He then published the “English-French Dictionary of Aviation Terms”. In 2005 the “English-French Dictionary of Automotive Technology”, the “English-French Dictionary of Nautical Terms” with Bernard Saint-Guily, Member of the French Naval Academy and the “French-English / English-French Dictionary of Technical Terms”, prefaced by François Guinot, President of the French Academy of Technologies.
In 2006 the “English-French Dictionary of Medicine” and the “English-French Dictionary of Military Terms”.
In 2008 the “French-English / English-French Dictionary for Travellers and Tourists”, translating tourism, travel, accommodation and culinary terms.
In 2010 the “Dictionary of Aeronautics in 20 Languages” published in two 480 page volumes. Volume one consists of a French language entry, which is translated into English, German, Spanish, Argentinian Spanish, Italian, Portuguese, Brazilian Portuguese, Dutch, Greek, Turkish, Russian, Chinese, Japanese, Korean, Vietnamese, Indonesian, Malay, Hindi, Arab and Persian. The volume two, the “Dictionary of Aeronautics in 20 Languages”, translates terms from English. The preface is written by Fabrice Brégier, Chief Operating Officer of Airbus.
This was followed by the “The Dictionary of Football Terms” containing 50,000 French football related expressions and 25,000 foreign expressions in 10 languages. The preface is written by Jean-Pierre Escalettes, President of the French Football Federation (FFF). Finally, there is the “French-English Dictionary of Common Phrases and Expressions”, featuring 3800 entries.
In 2012, Henri Goursau published the multilingual dictionary : Around the World in 180 Languages. 200 common phrases and expressions are translated from French into 180 foreign and regional languages. A worldwide first by number of languages included. Some 300 French linguists and academics as well as foreigners participated in the proofreading.
In June of 2012 the French/Russian and Russian/French dictionaries of aeronautics and space appeared. Henri Goursau is the French author and the Russian authors are Dr. Nicolas Novichkov, director of the Arms-Tass agency in Moscow and Ivan Poliakov, general director of Radiozavod imeni Popova.
In 2013 The French-English dictionary of phrases and words for everyday life was published, containing over 12,500 common phrases and some 8,000 common words translated from French to English. It is an essential work to learn English or travel the world.
In 2013, Henri also published the Dictionary of savant words of the French language which reunites some 4,000 seldom used words of refined language, chosen from the treasures that our beautiful language contains. The definitions given by Henri Goursau are very clear in order to be understood by everybody. It was followed by the publication of the French-Russian/Russian-French dictionary of the textile and weaving industry by Jean-Jacques Triboulet which regroupes the terminology of this large sector of activities.
In 2014, Henri published numerous multilingual dictionaries. First the dictionary of regional languages of France in which 200 key phrases are translated into 55 languages, dialects and patois of big cities, cross-borders and French territories. About 100 linguists and speakers of all of our regions participated in the proofreading. This magnificent book was praised by the entire staff of the Dictionary of the Academie Francaise and was presented by Jean-Pierre Pernaut to JT at 1 o' clock on the TF1. It was followed by other publications such as the Dictionary of official European languages praised by the President of the European commission, José Manuel Barroso and by the Robert Schuman Foundation then the Dictionary of travel in Asia in 70 languages, the Dictionary of travel in America in 30 languages, the Dictionary of travel in Africa in 40 languages and the Dictionary of travel in Europe in 40 languages.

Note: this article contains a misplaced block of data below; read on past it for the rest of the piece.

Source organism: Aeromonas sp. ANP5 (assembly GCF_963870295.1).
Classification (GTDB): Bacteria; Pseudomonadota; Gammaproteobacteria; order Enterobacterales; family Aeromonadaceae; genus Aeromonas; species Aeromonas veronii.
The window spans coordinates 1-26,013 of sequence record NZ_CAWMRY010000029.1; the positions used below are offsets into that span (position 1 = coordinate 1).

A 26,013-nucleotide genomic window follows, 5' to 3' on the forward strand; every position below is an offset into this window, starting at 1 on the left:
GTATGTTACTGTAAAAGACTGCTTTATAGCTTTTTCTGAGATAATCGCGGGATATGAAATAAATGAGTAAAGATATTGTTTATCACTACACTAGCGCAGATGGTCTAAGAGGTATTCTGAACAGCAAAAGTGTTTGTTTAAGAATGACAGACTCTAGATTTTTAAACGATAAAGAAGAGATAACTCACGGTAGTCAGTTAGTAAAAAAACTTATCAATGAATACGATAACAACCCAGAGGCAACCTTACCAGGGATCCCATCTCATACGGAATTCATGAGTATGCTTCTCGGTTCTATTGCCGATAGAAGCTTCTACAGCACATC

In 2014, Henri published the Rules of the 21st century stock market by Christian Gaignault, which contains the definitions of 450 financial and stock market terms. Then appeared the same year the French-Spanish Dictionary of common phrases and expressions containing some 4,000 entries.
In 2015, Henri published a work that didn't exist, the Dictionary of Anglicisms which inventories and defines over 5,000 borrowing from English. Anglicisms abound in the written press, on the radio and television. Should we fear them ? Is French in danger ? And can we really forego them ? This was followed by the publication of the multilingual Dictionary of Football with its 2,500 words, phrases and expressions of football language translated from French into 10 other languages. A work destined to facilitate communication with foreign players.
End of 2015- In the middle of a migratory crisis Henri Goursau published a special Dictionary for Syrian refugees and migrants under the English title Special Dictionary for Syrian Refugees. Some 200 common phrases are translated from Syrian Arabic into 26 European languages. 2,000 books were donated by Goursau Editions to numerous humanitarian associations and organisations in France and abroad. 1,500 copies found their way to the ONG Aviation without Borders in Croatia. Other copies were offered to the French and international Red Cross. An initiative praised by the President of the French Republic and the office of the Prime Minister.
In 2016 the French-English/English-French dictionary of culinary terms was published. This work of culinary terminology regroupes the bilingual translations of over 3,000 words from the gastronomic world.
And finally in 2016 Henri Goursau published a French-English/English-French dictionary of medical dialogue which should permit a better communication between French medical personnel and foreign patients, especially anglophones. This work contains 5,000 phrases to pose questions in English to health professionals and to patients in medical consultations, in the hospital, in the clinic and at the emergency room. A collection of bilingual phrases which should prove to be highly useful for doctors, nurses and nurses' aides confronted daily with consultations or care for foreign patients who don't understand our language. A work to have on your person while abroad, in case of health problems or hospitalisation, to dialogue with the anglophone medical staff.